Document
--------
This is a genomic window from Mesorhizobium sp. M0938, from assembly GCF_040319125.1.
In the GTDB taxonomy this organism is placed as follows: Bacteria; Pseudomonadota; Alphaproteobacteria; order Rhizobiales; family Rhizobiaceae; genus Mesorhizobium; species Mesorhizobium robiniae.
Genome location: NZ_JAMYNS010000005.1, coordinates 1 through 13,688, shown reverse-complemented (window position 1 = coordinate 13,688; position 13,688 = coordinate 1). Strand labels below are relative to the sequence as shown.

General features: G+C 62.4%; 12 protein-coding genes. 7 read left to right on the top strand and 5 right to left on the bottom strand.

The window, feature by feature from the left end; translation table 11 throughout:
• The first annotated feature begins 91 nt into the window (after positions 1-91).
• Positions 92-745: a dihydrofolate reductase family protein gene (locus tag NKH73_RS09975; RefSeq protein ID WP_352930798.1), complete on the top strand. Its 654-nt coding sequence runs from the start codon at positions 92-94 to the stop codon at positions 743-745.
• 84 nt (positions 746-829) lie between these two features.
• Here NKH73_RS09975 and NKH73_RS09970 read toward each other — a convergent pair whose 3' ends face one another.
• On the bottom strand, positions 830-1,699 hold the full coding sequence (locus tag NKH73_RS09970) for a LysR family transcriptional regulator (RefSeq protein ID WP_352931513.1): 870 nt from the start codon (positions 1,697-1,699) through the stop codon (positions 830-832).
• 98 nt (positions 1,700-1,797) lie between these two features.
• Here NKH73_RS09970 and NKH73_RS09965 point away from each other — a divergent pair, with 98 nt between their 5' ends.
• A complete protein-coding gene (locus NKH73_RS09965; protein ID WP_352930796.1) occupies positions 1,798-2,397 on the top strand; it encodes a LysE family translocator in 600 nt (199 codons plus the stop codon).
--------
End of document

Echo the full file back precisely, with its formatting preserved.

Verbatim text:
This is a genomic window from Mesorhizobium sp. M0938, from assembly GCF_040319125.1.
In the GTDB taxonomy this organism is placed as follows: Bacteria; Pseudomonadota; Alphaproteobacteria; order Rhizobiales; family Rhizobiaceae; genus Mesorhizobium; species Mesorhizobium robiniae.
Genome location: NZ_JAMYNS010000005.1, coordinates 1 through 13,688, shown reverse-complemented (window position 1 = coordinate 13,688; position 13,688 = coordinate 1). Strand labels below are relative to the sequence as shown.

General features: G+C 62.4%; 12 protein-coding genes. 7 read left to right on the top strand and 5 right to left on the bottom strand.

The window, feature by feature from the left end; translation table 11 throughout:
• The first annotated feature begins 91 nt into the window (after positions 1-91).
• Positions 92-745: a dihydrofolate reductase family protein gene (locus tag NKH73_RS09975; RefSeq protein ID WP_352930798.1), complete on the top strand. Its 654-nt coding sequence runs from the start codon at positions 92-94 to the stop codon at positions 743-745.
• 84 nt (positions 746-829) lie between these two features.
• Here NKH73_RS09975 and NKH73_RS09970 read toward each other — a convergent pair whose 3' ends face one another.
• On the bottom strand, positions 830-1,699 hold the full coding sequence (locus tag NKH73_RS09970) for a LysR family transcriptional regulator (RefSeq protein ID WP_352931513.1): 870 nt from the start codon (positions 1,697-1,699) through the stop codon (positions 830-832).
• 98 nt (positions 1,700-1,797) lie between these two features.
• Here NKH73_RS09970 and NKH73_RS09965 point away from each other — a divergent pair, with 98 nt between their 5' ends.
• A complete protein-coding gene (locus NKH73_RS09965; protein ID WP_352930796.1) occupies positions 1,798-2,397 on the top strand; it encodes a LysE family translocator in 600 nt (199 codons plus the stop codon).